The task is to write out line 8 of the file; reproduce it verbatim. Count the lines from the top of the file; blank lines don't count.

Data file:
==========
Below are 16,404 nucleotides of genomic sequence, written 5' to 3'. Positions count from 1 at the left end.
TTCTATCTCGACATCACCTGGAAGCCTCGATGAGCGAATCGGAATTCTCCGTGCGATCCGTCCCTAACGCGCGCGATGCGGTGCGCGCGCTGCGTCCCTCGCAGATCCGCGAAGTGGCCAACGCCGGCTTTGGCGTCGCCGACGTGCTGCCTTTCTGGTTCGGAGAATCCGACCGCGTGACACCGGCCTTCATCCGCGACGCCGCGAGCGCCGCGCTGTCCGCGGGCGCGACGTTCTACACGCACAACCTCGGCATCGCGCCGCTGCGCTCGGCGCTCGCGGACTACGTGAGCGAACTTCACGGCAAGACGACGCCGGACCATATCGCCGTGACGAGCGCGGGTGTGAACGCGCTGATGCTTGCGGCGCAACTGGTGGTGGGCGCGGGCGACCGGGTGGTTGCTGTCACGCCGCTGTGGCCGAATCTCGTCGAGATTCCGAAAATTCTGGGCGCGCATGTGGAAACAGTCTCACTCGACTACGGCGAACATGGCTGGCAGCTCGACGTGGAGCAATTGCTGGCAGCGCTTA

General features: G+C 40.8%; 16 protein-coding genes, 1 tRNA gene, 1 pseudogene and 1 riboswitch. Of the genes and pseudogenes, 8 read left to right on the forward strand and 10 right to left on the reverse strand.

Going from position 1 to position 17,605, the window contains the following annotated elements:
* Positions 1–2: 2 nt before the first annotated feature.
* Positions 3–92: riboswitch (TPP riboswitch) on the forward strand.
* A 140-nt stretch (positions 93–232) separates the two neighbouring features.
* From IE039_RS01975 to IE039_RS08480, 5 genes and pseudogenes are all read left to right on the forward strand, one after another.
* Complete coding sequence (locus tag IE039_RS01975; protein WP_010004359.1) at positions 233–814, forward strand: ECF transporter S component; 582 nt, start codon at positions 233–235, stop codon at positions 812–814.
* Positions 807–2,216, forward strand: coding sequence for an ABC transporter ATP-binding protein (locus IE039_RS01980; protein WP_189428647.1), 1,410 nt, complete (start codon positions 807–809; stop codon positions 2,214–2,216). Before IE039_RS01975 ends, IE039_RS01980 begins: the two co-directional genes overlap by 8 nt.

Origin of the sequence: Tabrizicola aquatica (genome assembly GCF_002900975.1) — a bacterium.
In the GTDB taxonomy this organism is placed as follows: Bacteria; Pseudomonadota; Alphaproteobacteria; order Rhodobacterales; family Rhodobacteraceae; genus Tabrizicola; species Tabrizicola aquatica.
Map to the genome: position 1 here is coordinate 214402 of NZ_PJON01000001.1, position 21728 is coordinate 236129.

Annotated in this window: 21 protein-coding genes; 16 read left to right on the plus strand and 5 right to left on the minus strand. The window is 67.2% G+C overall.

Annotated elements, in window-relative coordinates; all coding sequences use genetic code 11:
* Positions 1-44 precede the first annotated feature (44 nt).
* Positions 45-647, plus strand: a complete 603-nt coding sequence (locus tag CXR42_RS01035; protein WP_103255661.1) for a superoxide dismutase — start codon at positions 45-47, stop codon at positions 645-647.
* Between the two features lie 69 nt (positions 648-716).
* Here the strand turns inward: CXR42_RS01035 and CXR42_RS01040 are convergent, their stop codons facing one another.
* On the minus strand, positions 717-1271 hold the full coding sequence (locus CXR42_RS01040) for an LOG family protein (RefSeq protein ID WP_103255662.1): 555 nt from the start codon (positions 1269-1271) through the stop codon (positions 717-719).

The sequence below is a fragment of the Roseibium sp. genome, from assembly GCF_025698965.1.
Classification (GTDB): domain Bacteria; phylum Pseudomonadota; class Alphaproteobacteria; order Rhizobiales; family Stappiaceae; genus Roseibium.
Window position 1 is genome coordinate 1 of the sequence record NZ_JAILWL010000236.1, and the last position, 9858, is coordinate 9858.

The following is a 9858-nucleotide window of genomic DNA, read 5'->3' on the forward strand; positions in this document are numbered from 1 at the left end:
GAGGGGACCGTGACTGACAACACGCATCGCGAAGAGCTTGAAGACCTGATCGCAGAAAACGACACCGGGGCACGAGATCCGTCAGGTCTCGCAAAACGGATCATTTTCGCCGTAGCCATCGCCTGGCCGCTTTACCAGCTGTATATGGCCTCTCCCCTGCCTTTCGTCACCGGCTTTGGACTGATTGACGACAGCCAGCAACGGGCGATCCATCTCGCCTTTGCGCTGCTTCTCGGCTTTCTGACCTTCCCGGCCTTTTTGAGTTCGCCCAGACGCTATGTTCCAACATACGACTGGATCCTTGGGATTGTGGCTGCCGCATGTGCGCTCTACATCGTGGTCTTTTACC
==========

* From IE039_RS01975 to IE039_RS08480, 5 genes and pseudogenes are all read left to right on the forward strand, one after another.